Jewish Passover commences Sunset April, Wednesday 5th, the eve of Full Moon, in Thanksgiving for the Passing Over of the Angel of Death and Grace to know and discern Truth.



This mature Silver Birch festooned with “Witches Brooms ,” regularly described as a tree disease. The author loudly but humbly rejects this – “Taphrina Betulina” is a harmless obligate fungus with no where to incarnate and fine Alder hanging heavy with tiny cones, remining us of the coniferous origins of our Broadleaves.


Creative Bandon thanks participants for their contribution of €5 which will be donated to Bandon Food Bank.


Prayer of the Tree

Ted read this poem on the walk, dedicating it to Richard St. Barbe Baker who founded the International Tree Foundation 100 years ago in December 1922.


To the Wayfarer:

Ye who pass by and would raise your hand against me.

Harken ere you harm me !

I am the heat of your hearth on the cold winter nights,

The friendly shade screening you from the summer sun

My fruits are refreshing draughts,

Quenching your thirst as you journey on,

I am the beam that holds your house,

The board of your table,

The bed on which you lie,

And the timber that builds your boat,

I am the handle of your hoe,

The door of your homestead,

The wood of your cradle,

And the shell of your coffin.

I am the bread of kindness, and the flower of beauty.

Ye who pass by, listen to my prayer : harm me not.


ANONYMOUS


Postscript

St Adamnan, 9th Abbot of Iona wrote the biography of Colmcille (Columba), he will be remembered as the author of “Lex Innocentium” published at Iona circa 607 AD. The “Law of Innocents” prohibited violence against Women; Children; Clerics and all nonarms bearing people. It was republished 2020 with valuable commentary by J.W. Houlihan (Four Courts Press).


St Brigid, born 455 AD near Dundalk, opted for deep seclusion under a “Great Oak Tree” in Kildare (Kill-dara), when very young and seems to have practiced as a Gnostic Christian, our earliest expression of Christian My sticism, which long predates the arrival in Ireland in 409 AD of Bishop St Patrick, from Rome.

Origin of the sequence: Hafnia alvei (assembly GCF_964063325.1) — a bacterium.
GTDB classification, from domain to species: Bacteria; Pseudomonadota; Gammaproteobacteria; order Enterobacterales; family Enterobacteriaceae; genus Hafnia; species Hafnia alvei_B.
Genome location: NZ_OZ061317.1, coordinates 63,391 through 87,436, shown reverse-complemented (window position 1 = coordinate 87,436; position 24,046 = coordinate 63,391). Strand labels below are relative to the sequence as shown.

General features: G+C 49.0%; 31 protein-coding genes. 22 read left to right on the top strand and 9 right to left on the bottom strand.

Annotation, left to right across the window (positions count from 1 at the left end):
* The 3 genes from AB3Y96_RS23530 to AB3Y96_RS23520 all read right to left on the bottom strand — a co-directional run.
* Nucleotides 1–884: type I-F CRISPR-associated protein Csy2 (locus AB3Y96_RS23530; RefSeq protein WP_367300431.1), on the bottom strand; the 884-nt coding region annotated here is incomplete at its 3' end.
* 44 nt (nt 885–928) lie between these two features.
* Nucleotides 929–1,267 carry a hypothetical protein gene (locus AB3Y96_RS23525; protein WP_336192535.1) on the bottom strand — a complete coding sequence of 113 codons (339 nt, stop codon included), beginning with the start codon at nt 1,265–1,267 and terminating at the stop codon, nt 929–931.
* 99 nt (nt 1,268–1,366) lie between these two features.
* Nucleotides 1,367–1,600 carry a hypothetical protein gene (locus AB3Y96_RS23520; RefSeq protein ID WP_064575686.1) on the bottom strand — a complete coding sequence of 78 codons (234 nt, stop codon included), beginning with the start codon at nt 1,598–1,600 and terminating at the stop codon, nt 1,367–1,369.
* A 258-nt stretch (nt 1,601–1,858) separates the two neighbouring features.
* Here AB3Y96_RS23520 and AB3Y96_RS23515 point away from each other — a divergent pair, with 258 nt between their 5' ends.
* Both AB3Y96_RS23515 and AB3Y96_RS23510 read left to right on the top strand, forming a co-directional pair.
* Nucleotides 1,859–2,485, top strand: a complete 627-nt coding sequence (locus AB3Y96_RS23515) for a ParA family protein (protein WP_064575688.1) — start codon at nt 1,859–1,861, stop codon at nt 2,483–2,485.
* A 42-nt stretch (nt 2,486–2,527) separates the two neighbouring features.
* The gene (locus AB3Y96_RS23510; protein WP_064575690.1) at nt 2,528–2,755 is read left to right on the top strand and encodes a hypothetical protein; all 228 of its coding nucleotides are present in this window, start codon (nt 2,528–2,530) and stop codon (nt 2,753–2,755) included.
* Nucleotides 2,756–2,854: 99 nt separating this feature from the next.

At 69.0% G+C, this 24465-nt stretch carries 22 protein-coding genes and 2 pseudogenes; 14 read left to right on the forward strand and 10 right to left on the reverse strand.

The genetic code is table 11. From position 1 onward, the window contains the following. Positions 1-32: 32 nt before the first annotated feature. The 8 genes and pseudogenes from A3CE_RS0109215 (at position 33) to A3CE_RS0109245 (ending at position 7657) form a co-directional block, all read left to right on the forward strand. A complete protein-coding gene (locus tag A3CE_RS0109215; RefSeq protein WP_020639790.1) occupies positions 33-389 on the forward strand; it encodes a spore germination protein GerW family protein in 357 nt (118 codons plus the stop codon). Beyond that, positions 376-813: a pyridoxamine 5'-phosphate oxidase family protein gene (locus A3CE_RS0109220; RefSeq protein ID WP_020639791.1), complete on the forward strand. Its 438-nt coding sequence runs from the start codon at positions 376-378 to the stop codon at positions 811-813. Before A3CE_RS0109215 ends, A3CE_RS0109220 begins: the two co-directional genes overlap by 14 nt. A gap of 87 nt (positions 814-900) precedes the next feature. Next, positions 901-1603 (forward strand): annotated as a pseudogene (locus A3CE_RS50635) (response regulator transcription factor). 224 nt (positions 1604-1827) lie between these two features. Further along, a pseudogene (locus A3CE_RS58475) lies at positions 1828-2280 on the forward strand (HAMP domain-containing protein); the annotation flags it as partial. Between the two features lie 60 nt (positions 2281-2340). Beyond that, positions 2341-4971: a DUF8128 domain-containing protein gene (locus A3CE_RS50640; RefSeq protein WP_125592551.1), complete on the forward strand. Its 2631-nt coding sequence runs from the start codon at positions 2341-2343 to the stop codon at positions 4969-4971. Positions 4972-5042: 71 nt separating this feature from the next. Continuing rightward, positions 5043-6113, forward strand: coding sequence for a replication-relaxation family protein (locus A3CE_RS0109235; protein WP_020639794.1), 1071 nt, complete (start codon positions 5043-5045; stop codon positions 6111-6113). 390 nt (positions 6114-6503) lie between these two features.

Gnostics were concerned with the “deep knowing” (Gnosis – knowledge) and search for “the Kingdom of Light Within”, which pre-occupied Agnostic Christians. This “esoteric” Gnosticism was early prohibited by Rome. Thankfully our present Pontiff in “Laudato Si Encyclical”, in proclaiming the centrality of “Deep Inner Ecological Conversion” may bring us back to our senses . “Kildare” became the greatest and most famous Nunnery ever established in Ireland. Can we divine Brigid’s prompts from the higher realms - “Rise to the Challenge, demonstrate mastery not over Nature, but of the Self.”




Sources

D.O’Corráin;

J. Ryan

Historical Graves

Dr Rackam

R. Sharpe Bede (Translated Penguin)

D.A. Binchey

Gibbons Rome

Kenney

Duchas Schools Collection

K. Hughes

Amanda Clarke

P. MacCotter





Ted Cook is a her itage officer with Cork County Council. He has been working with schools for 30 years inspiring insight to our native woodlands and shining a light down history through our built environment. His talks focus on Heritage and Conservation; ecological restoration, trees and aquatic systems, and wildlife corridors. A winner of Cork Environmental Forum Lifetime Achievement award for sharing his vast knowledge of trees and heritage and engaging so many people in being active in planting trees and becoming more informed about the environment